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Deep Sea Res
Anderson, B. T., & Perez, R. C. (2015). ENSO and non-ENSO induced charging and discharging of the equatorial Pacific.
It is well established that variations in extratropical North Pacific wind stress fields can influence the state of the tropical Pacific 12-15 months prior to the maturation of boreal winter El Nio/Southern Oscillation (ENSO) events. While most research has focused on accompanying variations in the North Pacific trade winds and underlying sea surface temperatures that subsequently shift equatorward via anomalous air-sea interactions-e.g. meridional mode dynamics-observational and numerical model analyses indicate empirical and dynamical links exist between these same trade-wind variations and concurrent changes in subsurface temperatures across the equatorial Pacific, which can also serve as a key initiator of ENSO events. This paper shows that within an observationally-constrained ocean reanalysis dataset this initiation mechanism-termed the trade-wind charging (TWC) mechanism-is induced by the second leading mode of boreal winter zonal wind stress variability over the tropical Pacific and operates separately from ENSO-induced recharge/discharge of the equatorial Pacific heat content. The paper then examines the characteristics and evolution of the ENSO and TWC modes. Results indicate that the oceanic evolution for both modes is consistent with wind stress induced vertically-integrated, meridional mass transport into and out of the equatorial Pacific-i.e. a charging and discharging of the equatorial Pacific-despite having distinctly different wind stress anomaly patterns. The process-based similarity between these two modes of tropical Pacific wind stress variability suggests that both can produce a charging/discharging of the equatorial Pacific, however one (the ENSO mode) represents part of the ENSO cycle itself and the other (the TWC mode) represents a separate forcing mechanism of that cycle.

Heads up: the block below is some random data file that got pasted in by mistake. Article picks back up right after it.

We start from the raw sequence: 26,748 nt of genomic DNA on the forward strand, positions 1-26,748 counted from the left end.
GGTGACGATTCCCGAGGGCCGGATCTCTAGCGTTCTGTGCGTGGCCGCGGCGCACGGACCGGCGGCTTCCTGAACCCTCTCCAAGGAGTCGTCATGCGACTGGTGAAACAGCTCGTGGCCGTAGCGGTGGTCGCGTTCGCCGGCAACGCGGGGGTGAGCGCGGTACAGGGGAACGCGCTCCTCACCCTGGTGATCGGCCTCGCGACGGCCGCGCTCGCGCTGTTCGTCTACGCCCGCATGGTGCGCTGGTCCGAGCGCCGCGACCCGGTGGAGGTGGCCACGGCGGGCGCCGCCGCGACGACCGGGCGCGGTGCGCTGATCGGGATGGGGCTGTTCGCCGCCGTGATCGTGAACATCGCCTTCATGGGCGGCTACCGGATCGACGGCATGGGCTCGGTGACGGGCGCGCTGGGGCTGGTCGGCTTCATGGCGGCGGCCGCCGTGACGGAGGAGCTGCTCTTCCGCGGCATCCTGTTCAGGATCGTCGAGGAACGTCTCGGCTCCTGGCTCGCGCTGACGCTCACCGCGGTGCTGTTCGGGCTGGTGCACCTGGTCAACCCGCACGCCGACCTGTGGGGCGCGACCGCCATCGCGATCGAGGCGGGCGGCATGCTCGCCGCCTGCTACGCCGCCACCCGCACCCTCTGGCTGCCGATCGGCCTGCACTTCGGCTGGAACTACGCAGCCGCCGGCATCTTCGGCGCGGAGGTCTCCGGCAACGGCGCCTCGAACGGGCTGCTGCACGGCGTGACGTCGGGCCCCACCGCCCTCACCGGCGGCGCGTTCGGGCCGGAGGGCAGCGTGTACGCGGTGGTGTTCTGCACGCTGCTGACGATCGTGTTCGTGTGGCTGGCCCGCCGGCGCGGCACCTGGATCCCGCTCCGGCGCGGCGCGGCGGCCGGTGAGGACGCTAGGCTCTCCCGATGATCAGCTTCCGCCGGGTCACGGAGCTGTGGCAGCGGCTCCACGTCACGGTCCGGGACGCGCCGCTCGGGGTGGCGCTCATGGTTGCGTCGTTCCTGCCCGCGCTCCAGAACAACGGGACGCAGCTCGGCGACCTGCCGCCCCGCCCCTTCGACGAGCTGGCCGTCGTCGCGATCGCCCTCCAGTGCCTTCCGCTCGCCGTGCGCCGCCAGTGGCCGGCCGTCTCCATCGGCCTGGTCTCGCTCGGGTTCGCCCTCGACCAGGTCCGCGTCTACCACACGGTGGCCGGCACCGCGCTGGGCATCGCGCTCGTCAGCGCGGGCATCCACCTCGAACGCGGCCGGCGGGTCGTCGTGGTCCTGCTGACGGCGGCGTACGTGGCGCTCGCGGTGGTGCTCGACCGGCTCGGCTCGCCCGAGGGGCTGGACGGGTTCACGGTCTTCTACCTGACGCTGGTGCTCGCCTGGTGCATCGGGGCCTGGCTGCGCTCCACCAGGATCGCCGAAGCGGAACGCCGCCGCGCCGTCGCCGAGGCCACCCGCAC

Charging and discharging processes
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